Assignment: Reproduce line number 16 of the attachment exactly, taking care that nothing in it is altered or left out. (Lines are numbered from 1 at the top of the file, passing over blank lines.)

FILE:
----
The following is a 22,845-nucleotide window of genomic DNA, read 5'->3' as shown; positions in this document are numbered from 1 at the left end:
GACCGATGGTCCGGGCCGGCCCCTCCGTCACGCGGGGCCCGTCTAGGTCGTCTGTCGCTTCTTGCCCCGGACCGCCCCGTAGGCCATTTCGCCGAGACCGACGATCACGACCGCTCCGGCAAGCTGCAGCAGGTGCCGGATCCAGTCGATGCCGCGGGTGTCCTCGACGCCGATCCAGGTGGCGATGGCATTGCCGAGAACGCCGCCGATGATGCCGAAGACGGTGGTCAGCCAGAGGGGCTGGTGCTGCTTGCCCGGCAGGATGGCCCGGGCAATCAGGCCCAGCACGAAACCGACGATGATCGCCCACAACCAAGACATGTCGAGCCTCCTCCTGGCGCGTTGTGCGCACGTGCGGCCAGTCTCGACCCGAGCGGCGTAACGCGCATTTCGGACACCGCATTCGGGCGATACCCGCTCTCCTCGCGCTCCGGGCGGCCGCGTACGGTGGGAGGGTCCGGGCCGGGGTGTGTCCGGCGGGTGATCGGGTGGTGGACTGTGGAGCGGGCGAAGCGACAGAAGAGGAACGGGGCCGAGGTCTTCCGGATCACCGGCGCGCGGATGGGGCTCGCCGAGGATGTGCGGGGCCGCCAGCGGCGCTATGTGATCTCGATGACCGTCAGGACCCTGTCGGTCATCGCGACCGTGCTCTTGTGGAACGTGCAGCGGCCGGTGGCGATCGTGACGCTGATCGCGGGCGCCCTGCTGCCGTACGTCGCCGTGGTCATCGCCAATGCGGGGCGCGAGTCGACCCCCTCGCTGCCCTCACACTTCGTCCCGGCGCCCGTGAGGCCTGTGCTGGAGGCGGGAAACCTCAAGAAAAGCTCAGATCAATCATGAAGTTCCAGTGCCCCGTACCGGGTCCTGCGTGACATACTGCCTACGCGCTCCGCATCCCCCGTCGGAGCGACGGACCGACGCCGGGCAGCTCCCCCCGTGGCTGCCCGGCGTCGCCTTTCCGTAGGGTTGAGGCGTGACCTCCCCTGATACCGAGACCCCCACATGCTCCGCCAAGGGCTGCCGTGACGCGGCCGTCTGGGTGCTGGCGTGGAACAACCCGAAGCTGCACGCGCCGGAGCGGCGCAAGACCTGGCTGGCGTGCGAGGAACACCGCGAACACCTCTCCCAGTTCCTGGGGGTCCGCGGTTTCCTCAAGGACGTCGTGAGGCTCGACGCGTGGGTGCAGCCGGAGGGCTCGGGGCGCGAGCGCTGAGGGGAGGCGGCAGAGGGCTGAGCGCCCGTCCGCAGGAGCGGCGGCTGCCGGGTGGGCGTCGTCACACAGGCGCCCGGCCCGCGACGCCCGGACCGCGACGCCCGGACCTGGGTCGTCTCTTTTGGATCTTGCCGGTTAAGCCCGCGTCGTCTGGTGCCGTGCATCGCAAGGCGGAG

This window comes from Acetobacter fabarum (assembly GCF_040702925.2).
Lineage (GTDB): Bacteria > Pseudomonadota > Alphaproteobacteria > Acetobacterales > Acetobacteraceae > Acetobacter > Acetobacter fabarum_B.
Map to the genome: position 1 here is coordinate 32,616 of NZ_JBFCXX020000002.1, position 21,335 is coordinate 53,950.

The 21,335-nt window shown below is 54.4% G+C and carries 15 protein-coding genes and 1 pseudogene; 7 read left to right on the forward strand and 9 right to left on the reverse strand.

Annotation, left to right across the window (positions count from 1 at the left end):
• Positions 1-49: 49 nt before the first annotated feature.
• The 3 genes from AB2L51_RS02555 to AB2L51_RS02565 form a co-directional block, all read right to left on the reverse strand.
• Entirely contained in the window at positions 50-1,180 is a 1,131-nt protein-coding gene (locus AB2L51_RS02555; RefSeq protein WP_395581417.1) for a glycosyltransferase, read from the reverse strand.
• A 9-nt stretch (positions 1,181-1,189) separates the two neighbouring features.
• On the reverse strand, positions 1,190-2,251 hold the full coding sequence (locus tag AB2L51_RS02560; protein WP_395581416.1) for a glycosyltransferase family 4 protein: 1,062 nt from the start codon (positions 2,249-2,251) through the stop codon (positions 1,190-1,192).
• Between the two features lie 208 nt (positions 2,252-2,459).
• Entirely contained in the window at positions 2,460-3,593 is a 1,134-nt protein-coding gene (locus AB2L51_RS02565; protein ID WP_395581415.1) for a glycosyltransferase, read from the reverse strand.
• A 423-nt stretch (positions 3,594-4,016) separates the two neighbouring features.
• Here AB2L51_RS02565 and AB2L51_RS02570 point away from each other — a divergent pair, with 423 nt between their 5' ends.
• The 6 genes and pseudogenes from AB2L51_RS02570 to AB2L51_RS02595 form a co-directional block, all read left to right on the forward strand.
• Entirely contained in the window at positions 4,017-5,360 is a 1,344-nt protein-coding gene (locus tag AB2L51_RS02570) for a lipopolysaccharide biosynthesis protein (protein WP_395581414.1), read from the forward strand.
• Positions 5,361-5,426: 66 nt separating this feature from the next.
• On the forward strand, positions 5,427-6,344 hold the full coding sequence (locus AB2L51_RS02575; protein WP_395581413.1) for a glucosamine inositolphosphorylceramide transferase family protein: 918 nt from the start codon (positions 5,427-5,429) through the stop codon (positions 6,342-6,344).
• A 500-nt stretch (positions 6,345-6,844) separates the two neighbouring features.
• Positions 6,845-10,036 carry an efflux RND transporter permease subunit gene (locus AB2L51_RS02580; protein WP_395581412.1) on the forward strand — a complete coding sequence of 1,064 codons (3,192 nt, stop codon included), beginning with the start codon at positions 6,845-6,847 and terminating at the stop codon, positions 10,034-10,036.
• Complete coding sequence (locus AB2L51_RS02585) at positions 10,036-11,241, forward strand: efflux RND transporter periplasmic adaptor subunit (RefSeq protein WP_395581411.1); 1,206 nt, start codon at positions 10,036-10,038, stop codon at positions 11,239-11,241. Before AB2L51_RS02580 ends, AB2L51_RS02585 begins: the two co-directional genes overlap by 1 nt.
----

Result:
• Here AB2L51_RS02565 and AB2L51_RS02570 point away from each other — a divergent pair, with 423 nt between their 5' ends.